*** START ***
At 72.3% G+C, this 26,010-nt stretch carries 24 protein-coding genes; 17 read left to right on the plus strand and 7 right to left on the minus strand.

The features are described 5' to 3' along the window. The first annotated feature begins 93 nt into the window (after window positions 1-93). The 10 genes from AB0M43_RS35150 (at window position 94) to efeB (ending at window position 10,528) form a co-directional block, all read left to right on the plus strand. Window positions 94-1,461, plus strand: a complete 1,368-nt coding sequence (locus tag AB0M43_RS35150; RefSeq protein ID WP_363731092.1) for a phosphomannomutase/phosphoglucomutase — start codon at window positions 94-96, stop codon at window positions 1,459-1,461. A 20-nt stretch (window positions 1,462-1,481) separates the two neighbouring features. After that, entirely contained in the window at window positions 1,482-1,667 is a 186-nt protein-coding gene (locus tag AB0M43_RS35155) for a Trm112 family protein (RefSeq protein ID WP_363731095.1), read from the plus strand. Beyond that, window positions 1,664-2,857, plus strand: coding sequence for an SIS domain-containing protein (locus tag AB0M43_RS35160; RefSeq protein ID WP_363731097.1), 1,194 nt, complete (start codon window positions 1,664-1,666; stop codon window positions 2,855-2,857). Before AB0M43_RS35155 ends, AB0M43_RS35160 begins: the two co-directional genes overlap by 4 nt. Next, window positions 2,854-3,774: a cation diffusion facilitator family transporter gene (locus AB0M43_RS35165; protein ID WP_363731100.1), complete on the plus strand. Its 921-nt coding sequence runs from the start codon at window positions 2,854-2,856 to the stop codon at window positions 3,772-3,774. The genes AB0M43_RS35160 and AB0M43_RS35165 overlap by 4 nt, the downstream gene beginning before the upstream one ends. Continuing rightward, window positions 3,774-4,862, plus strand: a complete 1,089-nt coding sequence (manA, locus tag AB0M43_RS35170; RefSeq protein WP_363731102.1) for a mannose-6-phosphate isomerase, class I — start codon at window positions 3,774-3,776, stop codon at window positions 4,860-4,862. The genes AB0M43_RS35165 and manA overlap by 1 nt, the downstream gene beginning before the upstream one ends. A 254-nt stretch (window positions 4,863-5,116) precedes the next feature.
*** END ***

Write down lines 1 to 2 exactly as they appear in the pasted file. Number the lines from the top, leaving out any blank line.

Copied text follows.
At 72.3% G+C, this 26,010-nt stretch carries 24 protein-coding genes; 17 read left to right on the plus strand and 7 right to left on the minus strand.

The features are described 5' to 3' along the window. The first annotated feature begins 93 nt into the window (after window positions 1-93). The 10 genes from AB0M43_RS35150 (at window position 94) to efeB (ending at window position 10,528) form a co-directional block, all read left to right on the plus strand. Window positions 94-1,461, plus strand: a complete 1,368-nt coding sequence (locus tag AB0M43_RS35150; RefSeq protein ID WP_363731092.1) for a phosphomannomutase/phosphoglucomutase — start codon at window positions 94-96, stop codon at window positions 1,459-1,461. A 20-nt stretch (window positions 1,462-1,481) separates the two neighbouring features. After that, entirely contained in the window at window positions 1,482-1,667 is a 186-nt protein-coding gene (locus tag AB0M43_RS35155) for a Trm112 family protein (RefSeq protein ID WP_363731095.1), read from the plus strand. Beyond that, window positions 1,664-2,857, plus strand: coding sequence for an SIS domain-containing protein (locus tag AB0M43_RS35160; RefSeq protein ID WP_363731097.1), 1,194 nt, complete (start codon window positions 1,664-1,666; stop codon window positions 2,855-2,857). Before AB0M43_RS35155 ends, AB0M43_RS35160 begins: the two co-directional genes overlap by 4 nt. Next, window positions 2,854-3,774: a cation diffusion facilitator family transporter gene (locus AB0M43_RS35165; protein ID WP_363731100.1), complete on the plus strand. Its 921-nt coding sequence runs from the start codon at window positions 2,854-2,856 to the stop codon at window positions 3,772-3,774. The genes AB0M43_RS35160 and AB0M43_RS35165 overlap by 4 nt, the downstream gene beginning before the upstream one ends. Continuing rightward, window positions 3,774-4,862, plus strand: a complete 1,089-nt coding sequence (manA, locus tag AB0M43_RS35170; RefSeq protein WP_363731102.1) for a mannose-6-phosphate isomerase, class I — start codon at window positions 3,774-3,776, stop codon at window positions 4,860-4,862. The genes AB0M43_RS35165 and manA overlap by 1 nt, the downstream gene beginning before the upstream one ends. A 254-nt stretch (window positions 4,863-5,116) precedes the next feature.